School was difficult for me. Painfully shy, withdrawn and generally fairly awkward, I was so unresponsive in class that my primary school teacher believed I was deaf and tried to move me to a school that could cope with my ‘special needs’. Later, at secondary school, I effectively dropped out, seemingly unnoticed, unable to cope with daily bullying and escalating feelings of worthlessness that left me isolated and friendless. I spent my latter school days reading at home or walking in the park, and when exam time came around, I simply didn’t turn up, quietly awaiting the storm that would erupt when my parents found out.
The dole seemed a good option after that but I was forced onto a Youth Training Scheme, ‘working’ in the office of a local glass manufacturer. I read a lot and thought that journalism could be a good career for me. The pre-entry course at Preston Poly required two A-levels and four GCSEs so I enrolled on evening classes at St Helens Technical College (now St Helens College). The experience could not have been more different to my experience of school. The teachers were actually interested in their students (by and large, they were also interesting to their students) while the student themselves were a mixed bunch, most of them older than me, most juggling study with work and/or family commitments. Some were studying for pleasure, others to access higher education.
The courses included English literature (I took A-level and GCSE at the same time) and English language (A-level). It was the teacher on the latter course, Carol, who made the biggest impression on me. She dressed differently to most of the people I knew – she reminded of the people in the books I liked – and she thought and talked differently, too. She was interested in what her students had to say and made a real effort to engage us. She asked me what I thought about this or that and listened while I answered. I felt like an equal. She encouraged my writing and gave carefully thought-out, individual feedback to students. She also took the pastoral dimension of her job seriously. All of this was completely new to me. I realise now that what I was experiencing, for the first time, was great teaching.
It gave me renewed confidence and self-belief. While I would never be a prodigious contributor in class, I started to think there was something I might be good at. And I worked hard, really hard, on that course. I got an A, the only student that year who did. I never told Carol quite what her course had meant to me (I guess I am trying to here). I was too shy even to go to her office to pick up my course work. But she had helped me realise something: that if I found something I was really passionate about, I was capable of becoming good at it. I came away from Carol’s course feeling differently about myself.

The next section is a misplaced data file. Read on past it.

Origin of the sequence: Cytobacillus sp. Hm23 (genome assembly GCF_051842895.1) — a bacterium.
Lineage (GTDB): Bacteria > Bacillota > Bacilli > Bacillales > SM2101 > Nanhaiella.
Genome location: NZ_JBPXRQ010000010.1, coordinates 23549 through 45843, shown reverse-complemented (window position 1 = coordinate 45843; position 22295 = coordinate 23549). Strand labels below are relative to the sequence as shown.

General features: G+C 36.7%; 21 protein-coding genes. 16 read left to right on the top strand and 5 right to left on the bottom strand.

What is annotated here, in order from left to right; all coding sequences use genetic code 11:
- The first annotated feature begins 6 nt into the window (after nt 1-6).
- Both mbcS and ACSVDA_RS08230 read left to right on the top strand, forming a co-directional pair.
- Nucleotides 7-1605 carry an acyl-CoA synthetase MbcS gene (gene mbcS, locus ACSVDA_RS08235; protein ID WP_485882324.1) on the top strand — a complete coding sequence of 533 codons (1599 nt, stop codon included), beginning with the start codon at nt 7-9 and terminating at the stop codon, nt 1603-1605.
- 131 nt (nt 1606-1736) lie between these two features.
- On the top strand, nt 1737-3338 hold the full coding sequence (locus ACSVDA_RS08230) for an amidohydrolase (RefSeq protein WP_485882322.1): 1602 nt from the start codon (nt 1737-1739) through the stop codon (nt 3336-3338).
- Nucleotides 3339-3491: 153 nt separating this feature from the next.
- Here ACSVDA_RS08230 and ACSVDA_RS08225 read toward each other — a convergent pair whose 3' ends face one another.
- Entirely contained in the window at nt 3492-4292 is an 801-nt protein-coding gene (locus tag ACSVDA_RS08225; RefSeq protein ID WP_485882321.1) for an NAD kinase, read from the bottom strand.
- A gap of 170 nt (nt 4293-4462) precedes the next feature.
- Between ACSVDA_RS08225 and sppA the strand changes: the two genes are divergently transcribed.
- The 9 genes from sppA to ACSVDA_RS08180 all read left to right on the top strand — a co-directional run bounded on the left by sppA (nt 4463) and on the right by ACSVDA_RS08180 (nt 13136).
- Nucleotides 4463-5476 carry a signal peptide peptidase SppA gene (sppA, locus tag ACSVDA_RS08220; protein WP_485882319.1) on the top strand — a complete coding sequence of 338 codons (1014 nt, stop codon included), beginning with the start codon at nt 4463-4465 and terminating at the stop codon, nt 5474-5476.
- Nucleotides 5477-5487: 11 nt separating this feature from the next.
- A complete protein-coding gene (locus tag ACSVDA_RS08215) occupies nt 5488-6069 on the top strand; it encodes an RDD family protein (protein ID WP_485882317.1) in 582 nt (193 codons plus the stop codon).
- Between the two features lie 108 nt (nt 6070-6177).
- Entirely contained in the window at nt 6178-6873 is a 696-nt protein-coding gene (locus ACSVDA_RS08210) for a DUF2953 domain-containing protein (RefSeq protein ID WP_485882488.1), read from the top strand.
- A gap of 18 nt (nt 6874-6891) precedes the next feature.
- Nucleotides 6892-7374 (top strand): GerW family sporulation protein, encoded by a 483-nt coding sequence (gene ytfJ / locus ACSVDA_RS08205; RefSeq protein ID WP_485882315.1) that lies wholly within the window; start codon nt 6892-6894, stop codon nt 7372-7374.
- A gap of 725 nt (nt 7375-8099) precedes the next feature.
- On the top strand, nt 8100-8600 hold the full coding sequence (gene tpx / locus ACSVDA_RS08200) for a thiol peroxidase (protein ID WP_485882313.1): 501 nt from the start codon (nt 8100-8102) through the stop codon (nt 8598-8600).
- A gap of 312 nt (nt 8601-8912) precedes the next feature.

It is something I think about whenever I hear students being characterised as stupid, lazy or uninterested. In my own experience, it is much more likely that they have not yet found the thing that interests them. That simple insight continues to inspire me and it is probably why I have gravitated towards adult education in my subsequent work life. I still believe passionately that everyone, whatever their background and whatever life stage they are at, deserves the chance to find out what they are good at, and that for me demands a broad, creative curriculum at school and in further and higher education and continuing opportunities to learn throughout life. And while that view has been in retreat for some years, I think it is still worth banging the drum for.
Paul Stanistreet was Editor of Adults Learning from 2002 to 2014. He is now Head of Publications at UNESCO Institute for Lifelong Learning. He blogs about adult education and lifelong learning at: https://wordpress.com/stats/day/thelearningage.wordpress.com.